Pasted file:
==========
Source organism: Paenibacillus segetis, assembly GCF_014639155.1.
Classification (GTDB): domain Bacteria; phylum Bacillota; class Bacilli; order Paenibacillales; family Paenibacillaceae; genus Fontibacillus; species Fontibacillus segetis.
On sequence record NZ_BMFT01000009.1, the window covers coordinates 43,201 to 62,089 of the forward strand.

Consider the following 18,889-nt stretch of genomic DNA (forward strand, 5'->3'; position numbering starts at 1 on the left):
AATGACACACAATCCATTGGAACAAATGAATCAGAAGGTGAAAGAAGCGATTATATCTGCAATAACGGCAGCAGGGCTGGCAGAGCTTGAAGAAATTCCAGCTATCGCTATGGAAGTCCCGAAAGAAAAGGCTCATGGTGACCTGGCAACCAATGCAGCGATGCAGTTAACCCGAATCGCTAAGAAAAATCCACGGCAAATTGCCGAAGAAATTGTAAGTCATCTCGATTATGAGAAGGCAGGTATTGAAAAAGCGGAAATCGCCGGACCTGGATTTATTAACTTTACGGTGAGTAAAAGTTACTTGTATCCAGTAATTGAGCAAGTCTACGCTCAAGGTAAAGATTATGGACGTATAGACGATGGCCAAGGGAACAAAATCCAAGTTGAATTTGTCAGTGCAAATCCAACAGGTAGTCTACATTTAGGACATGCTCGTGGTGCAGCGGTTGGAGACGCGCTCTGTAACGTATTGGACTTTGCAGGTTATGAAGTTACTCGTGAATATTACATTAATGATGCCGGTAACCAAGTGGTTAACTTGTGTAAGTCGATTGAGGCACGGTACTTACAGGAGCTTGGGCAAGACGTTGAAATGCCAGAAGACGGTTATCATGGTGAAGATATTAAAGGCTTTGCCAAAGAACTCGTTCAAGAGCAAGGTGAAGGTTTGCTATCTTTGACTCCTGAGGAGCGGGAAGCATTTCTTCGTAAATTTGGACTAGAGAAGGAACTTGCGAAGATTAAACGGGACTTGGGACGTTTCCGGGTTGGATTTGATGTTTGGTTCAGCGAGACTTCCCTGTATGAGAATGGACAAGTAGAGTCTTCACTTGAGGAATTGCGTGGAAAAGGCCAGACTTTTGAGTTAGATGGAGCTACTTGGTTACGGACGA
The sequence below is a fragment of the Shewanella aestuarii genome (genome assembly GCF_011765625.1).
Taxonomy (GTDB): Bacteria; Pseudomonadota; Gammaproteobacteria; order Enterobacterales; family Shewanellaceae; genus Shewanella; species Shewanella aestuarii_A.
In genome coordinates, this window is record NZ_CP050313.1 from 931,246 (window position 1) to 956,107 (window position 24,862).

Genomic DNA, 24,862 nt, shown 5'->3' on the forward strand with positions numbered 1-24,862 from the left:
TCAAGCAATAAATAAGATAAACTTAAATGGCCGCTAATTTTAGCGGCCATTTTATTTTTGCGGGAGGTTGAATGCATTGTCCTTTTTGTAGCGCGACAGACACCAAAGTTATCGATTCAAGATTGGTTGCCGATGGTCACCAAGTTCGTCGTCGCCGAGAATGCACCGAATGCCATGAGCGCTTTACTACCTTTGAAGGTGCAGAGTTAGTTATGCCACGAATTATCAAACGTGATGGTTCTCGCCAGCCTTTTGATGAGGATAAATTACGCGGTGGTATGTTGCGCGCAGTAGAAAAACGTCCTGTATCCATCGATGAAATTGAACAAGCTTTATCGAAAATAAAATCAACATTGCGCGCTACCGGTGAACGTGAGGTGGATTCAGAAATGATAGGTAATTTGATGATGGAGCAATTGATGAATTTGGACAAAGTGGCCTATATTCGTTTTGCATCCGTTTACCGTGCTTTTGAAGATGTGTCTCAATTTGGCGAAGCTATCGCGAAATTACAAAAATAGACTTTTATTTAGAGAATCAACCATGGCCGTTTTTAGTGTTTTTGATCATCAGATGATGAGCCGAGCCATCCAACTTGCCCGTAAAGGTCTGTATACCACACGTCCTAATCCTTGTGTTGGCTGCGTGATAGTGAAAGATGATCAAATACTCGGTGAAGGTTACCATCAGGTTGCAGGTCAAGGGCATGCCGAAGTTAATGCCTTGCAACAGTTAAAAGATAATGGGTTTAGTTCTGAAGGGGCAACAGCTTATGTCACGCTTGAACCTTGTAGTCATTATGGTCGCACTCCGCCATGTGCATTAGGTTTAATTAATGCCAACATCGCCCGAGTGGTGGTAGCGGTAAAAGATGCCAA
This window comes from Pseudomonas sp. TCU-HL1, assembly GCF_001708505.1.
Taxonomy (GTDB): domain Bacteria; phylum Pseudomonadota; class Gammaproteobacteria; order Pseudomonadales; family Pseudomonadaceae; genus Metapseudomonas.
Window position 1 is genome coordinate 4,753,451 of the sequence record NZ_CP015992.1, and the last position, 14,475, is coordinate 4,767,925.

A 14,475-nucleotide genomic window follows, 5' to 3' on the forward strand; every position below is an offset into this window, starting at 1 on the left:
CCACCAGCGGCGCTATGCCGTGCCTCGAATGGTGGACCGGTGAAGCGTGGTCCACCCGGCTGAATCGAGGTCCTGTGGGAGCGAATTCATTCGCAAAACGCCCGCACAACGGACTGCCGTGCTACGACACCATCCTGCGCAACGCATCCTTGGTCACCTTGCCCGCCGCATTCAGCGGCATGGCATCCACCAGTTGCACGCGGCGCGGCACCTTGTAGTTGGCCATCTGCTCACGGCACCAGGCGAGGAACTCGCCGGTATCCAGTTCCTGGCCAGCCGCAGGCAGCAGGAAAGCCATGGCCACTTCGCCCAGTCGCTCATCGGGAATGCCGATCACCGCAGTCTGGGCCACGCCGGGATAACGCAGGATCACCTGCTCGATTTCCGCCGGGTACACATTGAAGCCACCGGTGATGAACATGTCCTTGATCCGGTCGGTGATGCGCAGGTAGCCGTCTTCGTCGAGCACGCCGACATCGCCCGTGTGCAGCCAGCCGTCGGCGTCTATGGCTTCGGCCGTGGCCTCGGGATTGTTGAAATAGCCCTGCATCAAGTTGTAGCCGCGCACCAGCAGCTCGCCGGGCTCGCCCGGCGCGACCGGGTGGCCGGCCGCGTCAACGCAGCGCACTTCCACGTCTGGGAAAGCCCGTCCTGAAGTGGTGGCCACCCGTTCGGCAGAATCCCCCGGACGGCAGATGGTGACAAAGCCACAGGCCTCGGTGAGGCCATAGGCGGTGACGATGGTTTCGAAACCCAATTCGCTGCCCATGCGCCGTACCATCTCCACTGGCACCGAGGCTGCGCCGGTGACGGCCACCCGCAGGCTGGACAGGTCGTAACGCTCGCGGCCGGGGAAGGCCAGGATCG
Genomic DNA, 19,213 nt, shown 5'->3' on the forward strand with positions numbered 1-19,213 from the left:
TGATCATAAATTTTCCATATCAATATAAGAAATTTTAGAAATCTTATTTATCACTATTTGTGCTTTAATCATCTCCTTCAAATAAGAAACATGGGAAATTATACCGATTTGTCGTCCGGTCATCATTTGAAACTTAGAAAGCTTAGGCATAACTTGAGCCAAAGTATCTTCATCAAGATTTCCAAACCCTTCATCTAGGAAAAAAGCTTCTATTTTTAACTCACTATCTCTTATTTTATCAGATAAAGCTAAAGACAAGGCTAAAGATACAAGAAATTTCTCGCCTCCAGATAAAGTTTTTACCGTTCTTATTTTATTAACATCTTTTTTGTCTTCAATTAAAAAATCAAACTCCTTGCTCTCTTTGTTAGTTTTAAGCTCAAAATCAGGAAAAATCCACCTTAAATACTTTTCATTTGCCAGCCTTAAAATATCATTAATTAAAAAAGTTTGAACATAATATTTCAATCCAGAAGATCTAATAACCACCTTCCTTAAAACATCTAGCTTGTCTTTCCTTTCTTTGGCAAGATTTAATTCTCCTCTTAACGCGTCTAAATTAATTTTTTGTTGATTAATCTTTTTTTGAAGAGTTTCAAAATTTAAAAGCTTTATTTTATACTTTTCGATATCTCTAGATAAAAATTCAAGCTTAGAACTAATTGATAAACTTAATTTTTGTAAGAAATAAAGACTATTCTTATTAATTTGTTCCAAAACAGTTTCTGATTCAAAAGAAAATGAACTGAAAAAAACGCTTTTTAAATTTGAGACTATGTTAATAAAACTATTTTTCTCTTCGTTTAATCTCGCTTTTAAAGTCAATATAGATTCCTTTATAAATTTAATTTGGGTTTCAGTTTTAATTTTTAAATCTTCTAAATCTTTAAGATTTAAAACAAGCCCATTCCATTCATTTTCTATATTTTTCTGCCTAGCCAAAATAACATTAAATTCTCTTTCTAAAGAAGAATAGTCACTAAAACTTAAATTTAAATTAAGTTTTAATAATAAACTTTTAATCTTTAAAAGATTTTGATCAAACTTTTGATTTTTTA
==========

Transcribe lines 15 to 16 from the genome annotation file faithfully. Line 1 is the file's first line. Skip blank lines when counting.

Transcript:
CCACCAGCGGCGCTATGCCGTGCCTCGAATGGTGGACCGGTGAAGCGTGGTCCACCCGGCTGAATCGAGGTCCTGTGGGAGCGAATTCATTCGCAAAACGCCCGCACAACGGACTGCCGTGCTACGACACCATCCTGCGCAACGCATCCTTGGTCACCTTGCCCGCCGCATTCAGCGGCATGGCATCCACCAGTTGCACGCGGCGCGGCACCTTGTAGTTGGCCATCTGCTCACGGCACCAGGCGAGGAACTCGCCGGTATCCAGTTCCTGGCCAGCCGCAGGCAGCAGGAAAGCCATGGCCACTTCGCCCAGTCGCTCATCGGGAATGCCGATCACCGCAGTCTGGGCCACGCCGGGATAACGCAGGATCACCTGCTCGATTTCCGCCGGGTACACATTGAAGCCACCGGTGATGAACATGTCCTTGATCCGGTCGGTGATGCGCAGGTAGCCGTCTTCGTCGAGCACGCCGACATCGCCCGTGTGCAGCCAGCCGTCGGCGTCTATGGCTTCGGCCGTGGCCTCGGGATTGTTGAAATAGCCCTGCATCAAGTTGTAGCCGCGCACCAGCAGCTCGCCGGGCTCGCCCGGCGCGACCGGGTGGCCGGCCGCGTCAACGCAGCGCACTTCCACGTCTGGGAAAGCCCGTCCTGAAGTGGTGGCCACCCGTTCGGCAGAATCCCCCGGACGGCAGATGGTGACAAAGCCACAGGCCTCGGTGAGGCCATAGGCGGTGACGATGGTTTCGAAACCCAATTCGCTGCCCATGCGCCGTACCATCTCCACTGGCACCGAGGCTGCGCCGGTGACGGCCACCCGCAGGCTGGACAGGTCGTAACGCTCGCGGCCGGGGAAGGCCAGGATCG
Genomic DNA, 19,213 nt, shown 5'->3' on the forward strand with positions numbered 1-19,213 from the left: